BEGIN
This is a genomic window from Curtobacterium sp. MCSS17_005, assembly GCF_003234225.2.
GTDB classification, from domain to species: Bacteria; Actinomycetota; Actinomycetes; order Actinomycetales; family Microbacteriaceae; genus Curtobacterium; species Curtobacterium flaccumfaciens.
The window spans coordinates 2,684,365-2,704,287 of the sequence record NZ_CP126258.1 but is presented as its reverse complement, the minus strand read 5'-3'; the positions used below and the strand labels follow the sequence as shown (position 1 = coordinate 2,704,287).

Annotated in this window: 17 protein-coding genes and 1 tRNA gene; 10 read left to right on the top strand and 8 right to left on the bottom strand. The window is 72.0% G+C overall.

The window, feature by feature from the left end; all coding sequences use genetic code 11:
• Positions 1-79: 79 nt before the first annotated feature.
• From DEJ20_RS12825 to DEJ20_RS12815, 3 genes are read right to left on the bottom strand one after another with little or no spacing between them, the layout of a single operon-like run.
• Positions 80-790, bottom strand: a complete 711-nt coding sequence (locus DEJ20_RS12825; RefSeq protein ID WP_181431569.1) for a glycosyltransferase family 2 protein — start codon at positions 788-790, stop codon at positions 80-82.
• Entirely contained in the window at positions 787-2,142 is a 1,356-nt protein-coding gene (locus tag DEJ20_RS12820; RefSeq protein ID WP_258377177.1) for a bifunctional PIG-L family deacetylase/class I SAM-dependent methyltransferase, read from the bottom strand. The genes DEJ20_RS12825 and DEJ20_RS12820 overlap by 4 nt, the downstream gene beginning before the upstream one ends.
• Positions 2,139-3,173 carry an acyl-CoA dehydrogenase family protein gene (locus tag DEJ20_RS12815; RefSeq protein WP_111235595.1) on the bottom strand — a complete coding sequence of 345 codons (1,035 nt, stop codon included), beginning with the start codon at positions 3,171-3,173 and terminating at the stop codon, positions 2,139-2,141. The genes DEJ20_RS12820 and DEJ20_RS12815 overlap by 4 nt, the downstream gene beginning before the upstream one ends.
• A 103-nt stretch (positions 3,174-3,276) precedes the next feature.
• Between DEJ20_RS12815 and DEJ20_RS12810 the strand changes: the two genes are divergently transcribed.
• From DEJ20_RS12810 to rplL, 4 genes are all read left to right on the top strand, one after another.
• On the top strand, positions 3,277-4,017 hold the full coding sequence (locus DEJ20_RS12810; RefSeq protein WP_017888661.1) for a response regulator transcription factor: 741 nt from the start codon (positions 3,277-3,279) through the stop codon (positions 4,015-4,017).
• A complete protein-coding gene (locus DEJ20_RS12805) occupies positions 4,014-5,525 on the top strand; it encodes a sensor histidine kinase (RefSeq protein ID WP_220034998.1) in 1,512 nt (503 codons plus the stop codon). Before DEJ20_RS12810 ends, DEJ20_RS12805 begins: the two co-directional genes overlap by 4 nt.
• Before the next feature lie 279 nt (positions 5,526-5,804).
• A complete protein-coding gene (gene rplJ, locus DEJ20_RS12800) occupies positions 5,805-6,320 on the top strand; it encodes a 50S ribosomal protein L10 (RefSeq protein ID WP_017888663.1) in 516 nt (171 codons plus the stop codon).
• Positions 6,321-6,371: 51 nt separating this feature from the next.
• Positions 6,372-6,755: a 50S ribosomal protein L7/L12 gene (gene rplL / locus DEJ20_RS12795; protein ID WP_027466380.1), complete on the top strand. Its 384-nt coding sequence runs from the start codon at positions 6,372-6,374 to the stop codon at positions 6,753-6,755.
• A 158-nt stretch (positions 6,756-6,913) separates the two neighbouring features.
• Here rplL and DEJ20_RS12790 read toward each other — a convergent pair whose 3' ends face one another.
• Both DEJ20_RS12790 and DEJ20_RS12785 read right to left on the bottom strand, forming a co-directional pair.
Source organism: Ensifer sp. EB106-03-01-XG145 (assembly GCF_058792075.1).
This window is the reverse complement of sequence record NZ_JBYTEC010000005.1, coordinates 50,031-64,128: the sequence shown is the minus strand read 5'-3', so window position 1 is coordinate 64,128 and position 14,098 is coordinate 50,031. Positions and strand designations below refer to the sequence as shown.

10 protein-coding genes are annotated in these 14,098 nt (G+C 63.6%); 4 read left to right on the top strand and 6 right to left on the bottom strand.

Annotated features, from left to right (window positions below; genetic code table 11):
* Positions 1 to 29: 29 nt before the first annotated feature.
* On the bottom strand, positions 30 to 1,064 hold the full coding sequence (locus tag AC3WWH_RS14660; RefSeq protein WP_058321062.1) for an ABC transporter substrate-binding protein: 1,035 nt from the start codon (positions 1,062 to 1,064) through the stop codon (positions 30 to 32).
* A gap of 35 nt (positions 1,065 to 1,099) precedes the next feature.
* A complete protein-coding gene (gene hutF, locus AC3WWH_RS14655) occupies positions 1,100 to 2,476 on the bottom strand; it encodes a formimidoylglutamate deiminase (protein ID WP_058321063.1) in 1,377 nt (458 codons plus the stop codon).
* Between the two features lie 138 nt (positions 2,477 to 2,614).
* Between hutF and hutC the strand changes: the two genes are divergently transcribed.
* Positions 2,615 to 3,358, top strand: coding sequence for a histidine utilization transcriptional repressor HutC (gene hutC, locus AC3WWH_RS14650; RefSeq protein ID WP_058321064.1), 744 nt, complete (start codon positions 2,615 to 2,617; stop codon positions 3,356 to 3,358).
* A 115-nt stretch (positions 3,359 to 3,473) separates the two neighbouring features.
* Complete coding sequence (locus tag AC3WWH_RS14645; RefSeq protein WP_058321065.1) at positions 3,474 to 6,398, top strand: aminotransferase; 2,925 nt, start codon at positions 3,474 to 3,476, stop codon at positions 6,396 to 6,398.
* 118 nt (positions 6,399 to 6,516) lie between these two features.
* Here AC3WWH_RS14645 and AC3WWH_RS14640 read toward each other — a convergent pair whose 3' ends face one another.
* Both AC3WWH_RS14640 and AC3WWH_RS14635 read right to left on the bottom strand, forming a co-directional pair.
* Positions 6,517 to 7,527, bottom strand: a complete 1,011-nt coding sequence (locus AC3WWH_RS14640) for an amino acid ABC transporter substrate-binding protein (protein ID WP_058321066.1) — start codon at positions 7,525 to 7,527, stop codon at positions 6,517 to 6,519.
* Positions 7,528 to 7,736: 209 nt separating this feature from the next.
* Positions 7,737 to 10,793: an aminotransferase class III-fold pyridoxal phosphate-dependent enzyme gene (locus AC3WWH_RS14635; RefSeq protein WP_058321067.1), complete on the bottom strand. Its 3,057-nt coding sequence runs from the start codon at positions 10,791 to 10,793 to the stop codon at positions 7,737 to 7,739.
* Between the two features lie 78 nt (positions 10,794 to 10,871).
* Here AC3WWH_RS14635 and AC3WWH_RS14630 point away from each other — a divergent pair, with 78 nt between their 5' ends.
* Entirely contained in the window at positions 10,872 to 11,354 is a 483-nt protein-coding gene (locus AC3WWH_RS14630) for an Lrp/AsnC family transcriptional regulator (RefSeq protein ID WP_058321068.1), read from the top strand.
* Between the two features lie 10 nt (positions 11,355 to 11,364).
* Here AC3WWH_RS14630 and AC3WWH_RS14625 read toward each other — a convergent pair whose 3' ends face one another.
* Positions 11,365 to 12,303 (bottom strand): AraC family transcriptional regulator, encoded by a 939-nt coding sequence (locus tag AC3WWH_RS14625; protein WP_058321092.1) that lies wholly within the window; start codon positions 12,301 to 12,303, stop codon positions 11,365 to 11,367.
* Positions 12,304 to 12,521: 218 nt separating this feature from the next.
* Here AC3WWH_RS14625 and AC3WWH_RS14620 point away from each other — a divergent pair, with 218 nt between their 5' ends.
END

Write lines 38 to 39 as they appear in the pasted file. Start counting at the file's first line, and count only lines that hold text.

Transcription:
* Both AC3WWH_RS14640 and AC3WWH_RS14635 read right to left on the bottom strand, forming a co-directional pair.
* Positions 6,517 to 7,527, bottom strand: a complete 1,011-nt coding sequence (locus AC3WWH_RS14640) for an amino acid ABC transporter substrate-binding protein (protein ID WP_058321066.1) — start codon at positions 7,525 to 7,527, stop codon at positions 6,517 to 6,519.